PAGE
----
We are again hearing of the ‘humanitarian’ case for war. Yes the innocent will be protected. Our intentions are honourable. No, we are not after resources or power for our own benefit. Our fighters are compassionate. Gaddafi is a monster using his own people as human shields. All so familiar. It’s the subtle softening up of public opinion, harnessing the excitement of conflict and exploiting the concerns of decent people while intensifying their sense of loyalty to region, nation and their local military forces.
Witness some recent local coverage: Bombers from RAF Marham, we were told (EDP 22 March), declined to release bombs in a raid on Libya because they were somehow informed at the last moment of ‘a number of civilians within the intended target area’. A senior military figure is quoted saying: ‘We don’t want to fall into the propaganda trap that Mr Gaddafi is obviously trying to set us’. Explaining the pressures of quick decisions to avoid innocent victims, a pilot added: ‘Your whole career can be on the line in those 30 seconds’. Well we certainly don’t want to damage anybody’s career, do we.
I don’t doubt the honest wish of the pilot to avoid civilians (though some of his US peers in Iraq enjoyed their ‘turkey shoots’ immensely). But as for the claimed humanitarian intentions of the politicians, I don’t believe a word of it. If humanitarianism is the aim of these militarised democracies, why did they perpetrate the atrocity of Iraq? Why are drones still destroying wedding parties in Afghanistan? Why were the abuses of favoured dictators indulged for so long – and even now? Why have they tolerated decades of Israel’s impoverishing occupation of Palestinian land? Why no NATO or UN No Fly Zone over the West Bank? Why is there no selective targeting of the Saudi tanks helping to put down democratic demands in Bahrain?
The examples of double standards, hypocrisy and damned lies are just too many.
Now we watch again the ‘mission creep’ as aims shift from the protection of civilians to regime change. And as NATO, with only a Qatar fig leaf, tells us No Fly Zone means arming of the rebels. William Hague adds another aim: the people of Libya ‘want access to free markets’, he says. Has that become a prerequisite for supporting rebels, one wonders? But don’t worry, Qatar is currently managing the oil interests of East Libya, on behalf of the people. At least it’s not the US, where post-war oil concessions in Iraq bring the words fox and hen-house to mind.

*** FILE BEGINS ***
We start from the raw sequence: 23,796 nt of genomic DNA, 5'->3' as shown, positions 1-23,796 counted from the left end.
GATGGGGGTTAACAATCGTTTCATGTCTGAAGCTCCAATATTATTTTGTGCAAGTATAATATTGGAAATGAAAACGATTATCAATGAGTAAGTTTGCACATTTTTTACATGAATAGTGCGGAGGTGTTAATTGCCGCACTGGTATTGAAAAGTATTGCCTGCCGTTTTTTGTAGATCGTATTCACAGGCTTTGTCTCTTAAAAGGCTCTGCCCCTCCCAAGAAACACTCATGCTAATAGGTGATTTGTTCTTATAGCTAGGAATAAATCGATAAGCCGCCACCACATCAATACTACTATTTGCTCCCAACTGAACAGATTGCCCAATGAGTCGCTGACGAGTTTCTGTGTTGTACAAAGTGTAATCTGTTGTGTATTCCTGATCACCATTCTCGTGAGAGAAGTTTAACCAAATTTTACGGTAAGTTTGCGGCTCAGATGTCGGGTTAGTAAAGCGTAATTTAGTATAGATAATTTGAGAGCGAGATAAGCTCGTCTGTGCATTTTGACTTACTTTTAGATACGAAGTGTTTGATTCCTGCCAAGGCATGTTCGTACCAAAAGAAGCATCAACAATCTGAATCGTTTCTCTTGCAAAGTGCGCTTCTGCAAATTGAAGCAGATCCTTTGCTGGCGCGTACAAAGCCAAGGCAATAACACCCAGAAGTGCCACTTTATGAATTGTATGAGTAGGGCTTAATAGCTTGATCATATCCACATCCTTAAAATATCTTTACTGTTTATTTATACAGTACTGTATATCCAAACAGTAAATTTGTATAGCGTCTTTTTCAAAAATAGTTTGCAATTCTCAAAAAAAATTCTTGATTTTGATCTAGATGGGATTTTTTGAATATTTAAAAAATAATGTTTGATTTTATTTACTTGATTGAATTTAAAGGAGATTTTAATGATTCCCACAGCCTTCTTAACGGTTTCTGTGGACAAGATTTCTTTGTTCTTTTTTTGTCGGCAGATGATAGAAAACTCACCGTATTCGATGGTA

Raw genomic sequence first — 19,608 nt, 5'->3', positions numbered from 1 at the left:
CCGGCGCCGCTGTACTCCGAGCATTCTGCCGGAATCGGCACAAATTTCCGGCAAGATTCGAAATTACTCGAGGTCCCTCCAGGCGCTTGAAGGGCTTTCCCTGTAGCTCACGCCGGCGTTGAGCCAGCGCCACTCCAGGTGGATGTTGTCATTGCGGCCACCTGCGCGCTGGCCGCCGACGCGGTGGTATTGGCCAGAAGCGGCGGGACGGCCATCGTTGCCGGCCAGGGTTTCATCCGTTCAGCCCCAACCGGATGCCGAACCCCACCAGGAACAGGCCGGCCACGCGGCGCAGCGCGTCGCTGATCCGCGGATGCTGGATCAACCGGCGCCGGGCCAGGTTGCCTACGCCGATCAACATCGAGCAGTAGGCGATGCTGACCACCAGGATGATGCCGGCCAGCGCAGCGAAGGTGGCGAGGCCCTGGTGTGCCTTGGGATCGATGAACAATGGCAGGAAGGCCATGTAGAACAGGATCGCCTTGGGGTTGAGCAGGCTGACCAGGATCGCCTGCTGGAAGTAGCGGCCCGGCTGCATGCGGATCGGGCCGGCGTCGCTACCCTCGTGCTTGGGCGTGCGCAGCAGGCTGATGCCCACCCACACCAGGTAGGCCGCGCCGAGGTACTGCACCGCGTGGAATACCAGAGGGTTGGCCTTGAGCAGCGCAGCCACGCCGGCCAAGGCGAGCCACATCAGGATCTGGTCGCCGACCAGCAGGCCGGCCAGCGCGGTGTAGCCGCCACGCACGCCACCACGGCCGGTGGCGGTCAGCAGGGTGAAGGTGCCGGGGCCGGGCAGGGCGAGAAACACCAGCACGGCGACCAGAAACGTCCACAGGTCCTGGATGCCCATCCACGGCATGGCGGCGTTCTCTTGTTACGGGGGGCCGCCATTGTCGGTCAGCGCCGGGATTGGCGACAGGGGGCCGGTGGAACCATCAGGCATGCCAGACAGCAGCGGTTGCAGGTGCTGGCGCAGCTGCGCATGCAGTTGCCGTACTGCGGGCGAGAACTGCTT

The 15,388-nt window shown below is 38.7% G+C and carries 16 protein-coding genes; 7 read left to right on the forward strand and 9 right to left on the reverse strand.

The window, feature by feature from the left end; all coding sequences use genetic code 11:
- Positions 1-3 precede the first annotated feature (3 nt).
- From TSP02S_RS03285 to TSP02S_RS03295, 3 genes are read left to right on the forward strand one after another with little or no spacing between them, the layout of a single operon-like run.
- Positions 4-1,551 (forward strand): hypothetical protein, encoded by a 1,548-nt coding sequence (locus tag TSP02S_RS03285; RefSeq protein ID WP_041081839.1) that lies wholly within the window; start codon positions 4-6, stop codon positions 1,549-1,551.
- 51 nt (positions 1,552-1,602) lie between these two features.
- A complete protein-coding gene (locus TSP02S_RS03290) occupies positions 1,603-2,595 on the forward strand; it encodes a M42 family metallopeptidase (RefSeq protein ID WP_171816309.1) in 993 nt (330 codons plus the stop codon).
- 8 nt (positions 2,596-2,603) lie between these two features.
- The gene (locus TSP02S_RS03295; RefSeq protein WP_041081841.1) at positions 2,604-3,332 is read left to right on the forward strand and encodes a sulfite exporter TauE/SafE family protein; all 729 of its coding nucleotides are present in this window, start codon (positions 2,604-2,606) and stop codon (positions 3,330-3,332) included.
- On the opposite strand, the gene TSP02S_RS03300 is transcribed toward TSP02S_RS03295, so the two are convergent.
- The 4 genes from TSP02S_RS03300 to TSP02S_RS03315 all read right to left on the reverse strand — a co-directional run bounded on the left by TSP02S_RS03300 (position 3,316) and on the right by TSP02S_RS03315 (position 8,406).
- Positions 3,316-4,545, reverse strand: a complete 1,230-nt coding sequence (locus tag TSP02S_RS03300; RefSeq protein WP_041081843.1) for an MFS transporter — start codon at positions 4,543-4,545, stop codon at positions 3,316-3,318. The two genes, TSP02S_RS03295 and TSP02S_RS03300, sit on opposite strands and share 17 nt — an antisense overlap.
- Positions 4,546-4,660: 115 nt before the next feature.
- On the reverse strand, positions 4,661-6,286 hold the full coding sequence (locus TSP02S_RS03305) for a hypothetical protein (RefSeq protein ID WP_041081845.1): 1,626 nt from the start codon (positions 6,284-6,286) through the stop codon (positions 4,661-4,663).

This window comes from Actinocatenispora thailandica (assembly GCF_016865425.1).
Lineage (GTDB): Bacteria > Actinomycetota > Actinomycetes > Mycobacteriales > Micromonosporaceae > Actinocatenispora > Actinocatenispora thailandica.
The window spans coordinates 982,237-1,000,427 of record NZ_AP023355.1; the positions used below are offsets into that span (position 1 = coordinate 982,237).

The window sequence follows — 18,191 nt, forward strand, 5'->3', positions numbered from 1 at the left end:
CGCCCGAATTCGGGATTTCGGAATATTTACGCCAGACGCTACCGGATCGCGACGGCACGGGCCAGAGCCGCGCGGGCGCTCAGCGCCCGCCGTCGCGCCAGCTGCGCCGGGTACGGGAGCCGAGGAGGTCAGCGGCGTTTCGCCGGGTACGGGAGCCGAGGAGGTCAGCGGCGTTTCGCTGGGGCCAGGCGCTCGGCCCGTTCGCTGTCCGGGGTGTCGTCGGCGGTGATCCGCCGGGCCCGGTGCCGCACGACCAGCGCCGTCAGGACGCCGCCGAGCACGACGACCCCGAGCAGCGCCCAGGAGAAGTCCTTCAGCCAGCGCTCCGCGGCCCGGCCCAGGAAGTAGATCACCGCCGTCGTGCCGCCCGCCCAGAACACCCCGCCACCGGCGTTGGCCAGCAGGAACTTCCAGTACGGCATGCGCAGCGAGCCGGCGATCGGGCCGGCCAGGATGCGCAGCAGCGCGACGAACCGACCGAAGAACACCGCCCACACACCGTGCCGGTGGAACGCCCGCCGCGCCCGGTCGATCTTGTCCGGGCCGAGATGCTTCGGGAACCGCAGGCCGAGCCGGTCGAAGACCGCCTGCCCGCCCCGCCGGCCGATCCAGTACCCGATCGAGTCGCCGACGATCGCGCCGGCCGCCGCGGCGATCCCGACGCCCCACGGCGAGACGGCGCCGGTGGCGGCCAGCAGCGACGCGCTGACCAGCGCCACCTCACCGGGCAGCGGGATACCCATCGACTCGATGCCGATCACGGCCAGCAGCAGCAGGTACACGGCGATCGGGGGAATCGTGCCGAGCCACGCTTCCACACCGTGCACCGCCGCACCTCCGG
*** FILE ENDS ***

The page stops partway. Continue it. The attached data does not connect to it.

No, we don’t want to fall into propaganda traps that Mr Gaddafi is obviously trying to set us. Or anybody else’s traps.
We are told the imperial powers – declined and declining- fear Gaddafi may slaughter the Libyan rebels. But why did air raids begin on Libya just before an African Union delegation was set to arrive, seeking a ceasefire and negotiated settlement? Could it be that the West fears even more the idea that rebels in Libya, Egypt, Bahrain, Saudi Arabia and elsewhere might actually eventually succeed without western support? This would deny the West the opportunity to impose its now familiar Shock Doctrine of economic and institutional rebuilding, which guarantees the safe and profitable incorporation of liberated territories into the western orbit.
Let’s have a No Fly Zone. Let’s start here. Keep the Marham tornados on their home ground. And ship the US planes from their East Anglia bases back to the US. Keep other NATO planes on their European tarmac and get their aircraft carriers out of the Mediterranean and the Persian Gulf. And just possibly, the rebellions sweeping North Africa and the Middle East will be able to proceed without the fear that if they go too far or too fast the ‘Sound Of Freedom’ will come deafeningly to their rescue.